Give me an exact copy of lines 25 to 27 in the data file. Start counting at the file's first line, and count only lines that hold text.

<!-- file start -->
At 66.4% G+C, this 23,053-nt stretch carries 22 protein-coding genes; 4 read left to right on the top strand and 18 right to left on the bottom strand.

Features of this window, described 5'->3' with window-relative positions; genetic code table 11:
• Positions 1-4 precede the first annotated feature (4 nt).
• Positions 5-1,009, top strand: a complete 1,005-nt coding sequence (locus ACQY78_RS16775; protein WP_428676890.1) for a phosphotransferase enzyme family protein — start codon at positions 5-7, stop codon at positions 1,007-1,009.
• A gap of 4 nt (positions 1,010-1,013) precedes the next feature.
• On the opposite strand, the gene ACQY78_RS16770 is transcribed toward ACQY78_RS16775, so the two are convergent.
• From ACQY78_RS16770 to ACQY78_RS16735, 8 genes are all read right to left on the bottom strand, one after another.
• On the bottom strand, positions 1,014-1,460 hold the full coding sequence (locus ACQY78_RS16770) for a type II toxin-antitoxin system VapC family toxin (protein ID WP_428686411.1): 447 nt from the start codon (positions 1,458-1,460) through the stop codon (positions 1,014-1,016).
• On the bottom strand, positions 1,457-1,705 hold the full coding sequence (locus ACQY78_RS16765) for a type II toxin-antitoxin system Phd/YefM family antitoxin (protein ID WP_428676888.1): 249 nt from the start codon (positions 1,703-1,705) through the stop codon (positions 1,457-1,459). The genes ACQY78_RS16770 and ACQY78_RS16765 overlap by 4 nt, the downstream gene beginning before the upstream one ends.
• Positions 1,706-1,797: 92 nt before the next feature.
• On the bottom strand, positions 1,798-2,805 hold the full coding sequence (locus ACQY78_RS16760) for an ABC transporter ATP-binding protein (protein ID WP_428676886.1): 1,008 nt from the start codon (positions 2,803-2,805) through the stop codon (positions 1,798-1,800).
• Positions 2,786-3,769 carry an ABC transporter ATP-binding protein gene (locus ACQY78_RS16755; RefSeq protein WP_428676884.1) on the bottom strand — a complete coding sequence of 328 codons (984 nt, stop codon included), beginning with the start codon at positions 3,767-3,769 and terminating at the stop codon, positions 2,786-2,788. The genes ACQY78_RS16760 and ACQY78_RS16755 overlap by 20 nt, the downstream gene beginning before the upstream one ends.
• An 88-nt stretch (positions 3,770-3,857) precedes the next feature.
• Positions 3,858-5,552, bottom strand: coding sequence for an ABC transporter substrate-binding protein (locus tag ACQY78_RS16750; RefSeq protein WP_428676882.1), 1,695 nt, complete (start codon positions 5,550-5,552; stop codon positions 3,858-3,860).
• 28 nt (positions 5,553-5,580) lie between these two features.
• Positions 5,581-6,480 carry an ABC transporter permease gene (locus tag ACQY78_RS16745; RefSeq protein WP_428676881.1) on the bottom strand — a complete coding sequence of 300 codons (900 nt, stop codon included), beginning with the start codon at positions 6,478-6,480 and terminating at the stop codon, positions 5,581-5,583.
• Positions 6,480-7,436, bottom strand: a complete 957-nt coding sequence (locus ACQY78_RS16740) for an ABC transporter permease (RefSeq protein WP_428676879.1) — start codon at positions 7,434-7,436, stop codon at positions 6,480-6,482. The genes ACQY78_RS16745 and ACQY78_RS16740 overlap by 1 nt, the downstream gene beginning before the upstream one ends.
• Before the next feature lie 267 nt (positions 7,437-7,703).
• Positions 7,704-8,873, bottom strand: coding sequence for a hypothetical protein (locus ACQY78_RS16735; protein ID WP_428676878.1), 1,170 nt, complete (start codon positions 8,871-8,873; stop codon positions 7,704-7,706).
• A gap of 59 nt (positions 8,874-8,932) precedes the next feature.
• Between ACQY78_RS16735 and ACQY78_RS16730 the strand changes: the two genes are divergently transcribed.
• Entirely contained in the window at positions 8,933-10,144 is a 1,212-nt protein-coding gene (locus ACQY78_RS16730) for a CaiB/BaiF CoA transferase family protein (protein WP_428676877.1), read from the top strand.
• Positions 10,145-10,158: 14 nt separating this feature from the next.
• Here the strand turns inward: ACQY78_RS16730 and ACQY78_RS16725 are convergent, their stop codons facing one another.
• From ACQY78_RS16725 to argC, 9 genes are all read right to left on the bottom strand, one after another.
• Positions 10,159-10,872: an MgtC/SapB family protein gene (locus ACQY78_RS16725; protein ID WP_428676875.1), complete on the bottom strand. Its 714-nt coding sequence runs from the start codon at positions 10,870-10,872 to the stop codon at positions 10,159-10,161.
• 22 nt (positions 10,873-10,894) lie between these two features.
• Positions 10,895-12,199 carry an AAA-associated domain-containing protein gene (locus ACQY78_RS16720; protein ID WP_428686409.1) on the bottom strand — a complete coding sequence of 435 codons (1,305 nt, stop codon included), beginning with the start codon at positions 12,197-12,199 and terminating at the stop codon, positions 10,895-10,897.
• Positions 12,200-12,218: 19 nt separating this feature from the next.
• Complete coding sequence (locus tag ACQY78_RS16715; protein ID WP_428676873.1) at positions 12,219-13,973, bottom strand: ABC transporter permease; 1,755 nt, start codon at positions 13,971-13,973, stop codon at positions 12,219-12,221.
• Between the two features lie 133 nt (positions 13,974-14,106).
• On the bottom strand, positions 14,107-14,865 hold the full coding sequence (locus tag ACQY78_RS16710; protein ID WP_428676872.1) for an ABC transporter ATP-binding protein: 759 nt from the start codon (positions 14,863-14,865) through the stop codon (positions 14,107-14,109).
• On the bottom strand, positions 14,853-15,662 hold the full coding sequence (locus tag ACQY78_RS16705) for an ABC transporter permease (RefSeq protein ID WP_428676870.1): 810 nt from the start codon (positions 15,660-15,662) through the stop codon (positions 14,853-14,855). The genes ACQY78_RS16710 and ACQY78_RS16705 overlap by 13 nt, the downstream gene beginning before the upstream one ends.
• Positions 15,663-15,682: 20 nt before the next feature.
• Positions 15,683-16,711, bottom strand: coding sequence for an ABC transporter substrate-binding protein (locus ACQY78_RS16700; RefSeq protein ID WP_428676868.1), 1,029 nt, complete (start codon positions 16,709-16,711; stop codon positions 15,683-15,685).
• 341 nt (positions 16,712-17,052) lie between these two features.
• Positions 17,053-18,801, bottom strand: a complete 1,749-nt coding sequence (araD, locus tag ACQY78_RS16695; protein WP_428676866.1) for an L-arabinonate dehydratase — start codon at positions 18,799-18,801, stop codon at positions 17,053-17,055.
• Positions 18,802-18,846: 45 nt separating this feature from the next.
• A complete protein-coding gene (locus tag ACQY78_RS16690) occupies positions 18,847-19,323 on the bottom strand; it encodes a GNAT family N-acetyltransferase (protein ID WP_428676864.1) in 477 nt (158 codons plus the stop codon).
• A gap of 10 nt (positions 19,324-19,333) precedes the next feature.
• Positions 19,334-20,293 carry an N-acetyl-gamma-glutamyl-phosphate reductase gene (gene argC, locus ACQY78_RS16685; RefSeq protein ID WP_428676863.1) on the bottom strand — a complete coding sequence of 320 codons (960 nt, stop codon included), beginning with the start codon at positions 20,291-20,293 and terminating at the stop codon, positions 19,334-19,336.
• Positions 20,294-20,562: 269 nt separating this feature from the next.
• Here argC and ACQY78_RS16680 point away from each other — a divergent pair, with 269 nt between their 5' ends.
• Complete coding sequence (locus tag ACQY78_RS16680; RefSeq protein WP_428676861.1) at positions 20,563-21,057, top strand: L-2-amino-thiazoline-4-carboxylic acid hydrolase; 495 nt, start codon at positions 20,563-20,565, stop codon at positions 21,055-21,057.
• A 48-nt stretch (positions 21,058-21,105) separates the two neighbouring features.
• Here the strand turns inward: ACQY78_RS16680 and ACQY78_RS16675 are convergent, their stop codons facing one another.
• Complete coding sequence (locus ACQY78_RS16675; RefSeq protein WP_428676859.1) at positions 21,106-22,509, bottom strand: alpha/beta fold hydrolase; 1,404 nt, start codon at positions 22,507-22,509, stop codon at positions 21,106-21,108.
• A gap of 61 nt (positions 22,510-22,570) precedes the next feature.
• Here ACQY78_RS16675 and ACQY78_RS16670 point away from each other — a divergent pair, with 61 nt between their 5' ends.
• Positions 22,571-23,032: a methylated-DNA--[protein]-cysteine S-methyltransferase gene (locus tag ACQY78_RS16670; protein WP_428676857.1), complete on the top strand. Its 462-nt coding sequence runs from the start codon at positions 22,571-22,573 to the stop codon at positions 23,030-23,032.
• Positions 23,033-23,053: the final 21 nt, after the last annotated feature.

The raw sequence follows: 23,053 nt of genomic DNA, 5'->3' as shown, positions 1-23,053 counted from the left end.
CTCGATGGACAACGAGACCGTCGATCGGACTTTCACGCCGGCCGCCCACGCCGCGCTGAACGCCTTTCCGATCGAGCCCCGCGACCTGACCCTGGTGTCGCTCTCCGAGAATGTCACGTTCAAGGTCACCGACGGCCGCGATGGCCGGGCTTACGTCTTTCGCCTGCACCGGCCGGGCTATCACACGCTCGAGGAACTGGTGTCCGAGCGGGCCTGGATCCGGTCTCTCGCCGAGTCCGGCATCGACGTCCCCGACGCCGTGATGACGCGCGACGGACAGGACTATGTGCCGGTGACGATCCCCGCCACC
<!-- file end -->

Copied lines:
• From ACQY78_RS16725 to argC, 9 genes are all read right to left on the bottom strand, one after another.
• Positions 10,159-10,872: an MgtC/SapB family protein gene (locus ACQY78_RS16725; protein ID WP_428676875.1), complete on the bottom strand. Its 714-nt coding sequence runs from the start codon at positions 10,870-10,872 to the stop codon at positions 10,159-10,161.
• 22 nt (positions 10,873-10,894) lie between these two features.